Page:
In TypeScript, you can achieve unique generic types for each entry in an object by using mapped types. To do this, you can use the keyof and extends keywords to iterate over the keys of the object and create a new type for each entry. Here's an example of how you can accomplish this:

typescript
type ObjectWithUniqueTypes<T> = { [K in keyof T]: T[K] extends number ? number : string; }; // Example usage interface ExampleObject { age: number; name: string; isActive: boolean; } type UniqueTypesForObject = ObjectWithUniqueTypes<ExampleObject>; // The resulting type will be: // type UniqueTypesForObject = { // age: number; // name: string; // isActive: string; // }

In this example, the ObjectWithUniqueTypes mapped type iterates over each key (K) in the input type T, and for each entry, it checks whether the value of the property extends (is a subtype of) number. If it does, the resulting type for that entry is number; otherwise, it's string.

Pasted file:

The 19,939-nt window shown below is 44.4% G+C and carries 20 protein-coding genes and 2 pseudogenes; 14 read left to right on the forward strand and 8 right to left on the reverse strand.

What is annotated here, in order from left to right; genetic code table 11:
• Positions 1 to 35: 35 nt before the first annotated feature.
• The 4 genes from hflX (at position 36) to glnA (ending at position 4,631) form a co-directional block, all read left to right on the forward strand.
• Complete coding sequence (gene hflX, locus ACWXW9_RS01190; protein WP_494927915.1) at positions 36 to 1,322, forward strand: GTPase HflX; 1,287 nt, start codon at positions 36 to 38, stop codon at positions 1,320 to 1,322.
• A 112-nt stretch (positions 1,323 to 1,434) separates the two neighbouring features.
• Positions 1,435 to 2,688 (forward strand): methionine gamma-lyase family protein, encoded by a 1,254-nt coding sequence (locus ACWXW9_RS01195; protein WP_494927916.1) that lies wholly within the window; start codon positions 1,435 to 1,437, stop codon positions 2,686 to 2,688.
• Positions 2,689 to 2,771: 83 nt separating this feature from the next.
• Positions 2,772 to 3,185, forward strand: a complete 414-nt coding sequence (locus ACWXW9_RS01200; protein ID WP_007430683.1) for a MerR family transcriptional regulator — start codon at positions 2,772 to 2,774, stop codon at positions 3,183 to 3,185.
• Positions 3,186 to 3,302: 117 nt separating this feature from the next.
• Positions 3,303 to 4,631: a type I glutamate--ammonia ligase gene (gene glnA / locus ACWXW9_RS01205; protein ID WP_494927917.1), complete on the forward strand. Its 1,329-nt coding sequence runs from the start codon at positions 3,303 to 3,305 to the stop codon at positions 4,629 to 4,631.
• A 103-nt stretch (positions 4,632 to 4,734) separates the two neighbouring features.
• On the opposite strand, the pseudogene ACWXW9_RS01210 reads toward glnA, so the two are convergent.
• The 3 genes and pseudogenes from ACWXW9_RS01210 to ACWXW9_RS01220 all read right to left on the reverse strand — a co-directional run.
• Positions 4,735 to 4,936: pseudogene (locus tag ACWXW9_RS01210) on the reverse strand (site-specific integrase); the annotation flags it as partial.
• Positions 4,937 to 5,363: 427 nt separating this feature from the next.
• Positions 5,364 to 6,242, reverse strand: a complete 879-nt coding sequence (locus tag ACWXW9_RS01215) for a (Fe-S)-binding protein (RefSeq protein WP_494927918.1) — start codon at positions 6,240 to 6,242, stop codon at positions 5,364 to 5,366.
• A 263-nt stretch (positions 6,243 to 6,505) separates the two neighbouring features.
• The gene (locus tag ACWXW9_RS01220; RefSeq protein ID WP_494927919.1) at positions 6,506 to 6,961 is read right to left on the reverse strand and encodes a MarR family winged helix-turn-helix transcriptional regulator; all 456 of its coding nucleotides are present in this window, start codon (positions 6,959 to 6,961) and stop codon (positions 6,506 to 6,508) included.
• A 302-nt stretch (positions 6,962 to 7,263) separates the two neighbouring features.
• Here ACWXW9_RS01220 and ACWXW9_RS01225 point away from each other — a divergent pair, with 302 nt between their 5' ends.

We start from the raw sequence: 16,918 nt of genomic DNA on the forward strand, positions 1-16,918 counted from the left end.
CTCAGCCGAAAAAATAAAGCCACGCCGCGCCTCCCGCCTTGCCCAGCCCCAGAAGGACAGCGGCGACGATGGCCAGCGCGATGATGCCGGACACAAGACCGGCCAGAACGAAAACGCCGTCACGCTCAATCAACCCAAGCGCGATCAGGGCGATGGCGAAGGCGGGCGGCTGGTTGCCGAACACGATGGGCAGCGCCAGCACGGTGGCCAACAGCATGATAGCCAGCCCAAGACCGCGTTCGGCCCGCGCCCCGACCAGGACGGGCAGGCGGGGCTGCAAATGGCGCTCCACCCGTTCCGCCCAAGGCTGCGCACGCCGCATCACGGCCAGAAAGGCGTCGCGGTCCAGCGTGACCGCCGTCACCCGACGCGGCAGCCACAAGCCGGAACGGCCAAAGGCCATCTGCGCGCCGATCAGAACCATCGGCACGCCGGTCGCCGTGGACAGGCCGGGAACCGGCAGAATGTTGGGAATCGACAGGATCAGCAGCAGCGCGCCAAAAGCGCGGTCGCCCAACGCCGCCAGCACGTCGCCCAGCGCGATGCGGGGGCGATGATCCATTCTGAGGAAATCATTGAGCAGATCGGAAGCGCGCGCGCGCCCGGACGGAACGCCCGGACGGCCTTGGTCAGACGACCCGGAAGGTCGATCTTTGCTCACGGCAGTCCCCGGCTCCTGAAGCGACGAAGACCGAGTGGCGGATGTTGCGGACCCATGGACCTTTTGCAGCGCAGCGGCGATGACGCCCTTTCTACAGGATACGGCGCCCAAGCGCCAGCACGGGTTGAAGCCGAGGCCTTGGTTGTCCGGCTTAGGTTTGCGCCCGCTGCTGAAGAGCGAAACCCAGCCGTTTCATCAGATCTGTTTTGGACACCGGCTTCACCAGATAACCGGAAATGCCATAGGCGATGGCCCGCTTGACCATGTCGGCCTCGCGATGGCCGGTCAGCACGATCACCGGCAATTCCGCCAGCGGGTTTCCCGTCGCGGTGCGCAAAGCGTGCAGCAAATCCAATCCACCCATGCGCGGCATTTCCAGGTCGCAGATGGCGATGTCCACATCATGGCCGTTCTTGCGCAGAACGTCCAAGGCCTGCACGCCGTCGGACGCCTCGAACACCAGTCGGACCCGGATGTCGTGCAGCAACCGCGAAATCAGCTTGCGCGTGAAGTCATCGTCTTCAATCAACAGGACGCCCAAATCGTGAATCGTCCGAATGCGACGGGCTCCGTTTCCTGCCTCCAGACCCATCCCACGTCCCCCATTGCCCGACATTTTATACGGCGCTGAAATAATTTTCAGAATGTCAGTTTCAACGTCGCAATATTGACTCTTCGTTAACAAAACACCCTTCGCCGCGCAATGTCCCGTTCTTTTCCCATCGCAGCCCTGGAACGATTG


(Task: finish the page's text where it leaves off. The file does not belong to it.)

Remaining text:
You can customize the logic inside the mapped type based on your specific requirements. This approach allows you to create unique types for each entry in an object based on its specific value types.

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